Excellence in all things
Paul Rand's 1961 logo for Westinghouse
At the beginning of the 1960s, the Westinghouse Electric Corporation was the fourteenth largest industrial corporation in America producing a wide range of electronics for nuclear power stations, public transportation and the home. The growing global presence and extensive catalogue which amounted to over 300,000 product lines across sixty divisions, meant that a new and more ‘conscious’ design policy be introduced to maintain a consistent image throughout the corporation and across all the industries it operated within.
In 1960, the architect and industrial designer Eliot Noyes was hired as consultant director of design at Westinghouse. His duty was to help shape the philosophy of the corporation through a new and ‘long-range’ design program. Titled ‘Image by Design’, this was to be an ongoing study of the Westinghouse image during an era of continuous development and growth, and sought to convey ‘excellence in all things’.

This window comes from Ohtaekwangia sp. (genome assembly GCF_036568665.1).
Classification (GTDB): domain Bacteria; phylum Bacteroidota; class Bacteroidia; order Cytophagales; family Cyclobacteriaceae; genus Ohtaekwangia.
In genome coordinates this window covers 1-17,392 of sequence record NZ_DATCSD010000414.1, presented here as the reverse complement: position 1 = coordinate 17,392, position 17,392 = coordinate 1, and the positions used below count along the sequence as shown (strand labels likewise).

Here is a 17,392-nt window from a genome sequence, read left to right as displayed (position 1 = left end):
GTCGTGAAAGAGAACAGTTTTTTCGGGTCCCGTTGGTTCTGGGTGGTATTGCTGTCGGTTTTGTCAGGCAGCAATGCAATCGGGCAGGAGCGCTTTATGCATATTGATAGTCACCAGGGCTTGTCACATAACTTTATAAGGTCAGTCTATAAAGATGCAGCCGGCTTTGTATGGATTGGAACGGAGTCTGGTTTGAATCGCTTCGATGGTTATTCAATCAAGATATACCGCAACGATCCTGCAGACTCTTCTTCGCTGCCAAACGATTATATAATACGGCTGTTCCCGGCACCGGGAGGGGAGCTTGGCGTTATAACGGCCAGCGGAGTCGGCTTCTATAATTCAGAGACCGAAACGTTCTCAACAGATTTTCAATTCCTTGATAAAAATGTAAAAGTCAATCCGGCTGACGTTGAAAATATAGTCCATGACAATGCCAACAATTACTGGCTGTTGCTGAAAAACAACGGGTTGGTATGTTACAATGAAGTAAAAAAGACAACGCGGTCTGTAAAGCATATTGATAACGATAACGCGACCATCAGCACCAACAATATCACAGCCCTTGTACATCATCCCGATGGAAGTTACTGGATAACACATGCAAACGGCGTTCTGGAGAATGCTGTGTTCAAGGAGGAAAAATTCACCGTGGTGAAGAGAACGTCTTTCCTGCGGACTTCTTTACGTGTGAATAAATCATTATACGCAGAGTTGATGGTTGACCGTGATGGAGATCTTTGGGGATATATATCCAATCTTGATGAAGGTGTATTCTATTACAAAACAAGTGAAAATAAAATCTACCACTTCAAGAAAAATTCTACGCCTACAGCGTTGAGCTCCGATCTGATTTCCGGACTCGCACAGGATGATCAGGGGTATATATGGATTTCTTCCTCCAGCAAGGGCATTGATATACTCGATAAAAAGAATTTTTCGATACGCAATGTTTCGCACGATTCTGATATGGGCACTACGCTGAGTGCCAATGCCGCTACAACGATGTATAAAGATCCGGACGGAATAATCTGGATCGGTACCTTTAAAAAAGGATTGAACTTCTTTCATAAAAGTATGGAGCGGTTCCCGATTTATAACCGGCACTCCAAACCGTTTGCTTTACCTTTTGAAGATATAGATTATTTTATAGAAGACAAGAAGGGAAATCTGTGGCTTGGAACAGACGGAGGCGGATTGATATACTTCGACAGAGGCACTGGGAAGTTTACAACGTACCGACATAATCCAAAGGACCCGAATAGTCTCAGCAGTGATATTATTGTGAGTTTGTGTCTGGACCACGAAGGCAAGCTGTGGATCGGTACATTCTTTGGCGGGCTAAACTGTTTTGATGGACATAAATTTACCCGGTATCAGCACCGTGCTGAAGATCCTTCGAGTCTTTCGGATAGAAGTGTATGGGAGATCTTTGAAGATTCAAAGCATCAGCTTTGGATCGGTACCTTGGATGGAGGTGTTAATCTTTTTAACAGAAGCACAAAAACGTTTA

Further, the design program would need deliver an authentic expression of the company as a whole; demonstrative of quality and performance; and give it a contemporary appearance to give the impression of an ‘advanced’ corporation. Noyes commissioned renowned graphic designer Paul Rand (IBM) (with whom he previously had worked with to develop IBM’s logo and design policy) to coordinate Westinghouse’s visual identity.
Continue reading to discover how Rand evolved what came before, and created a system of logo, type and colour that would unify and formalise all aspects of Westinghouse’s corporate communications, and see this in action across a range of examples.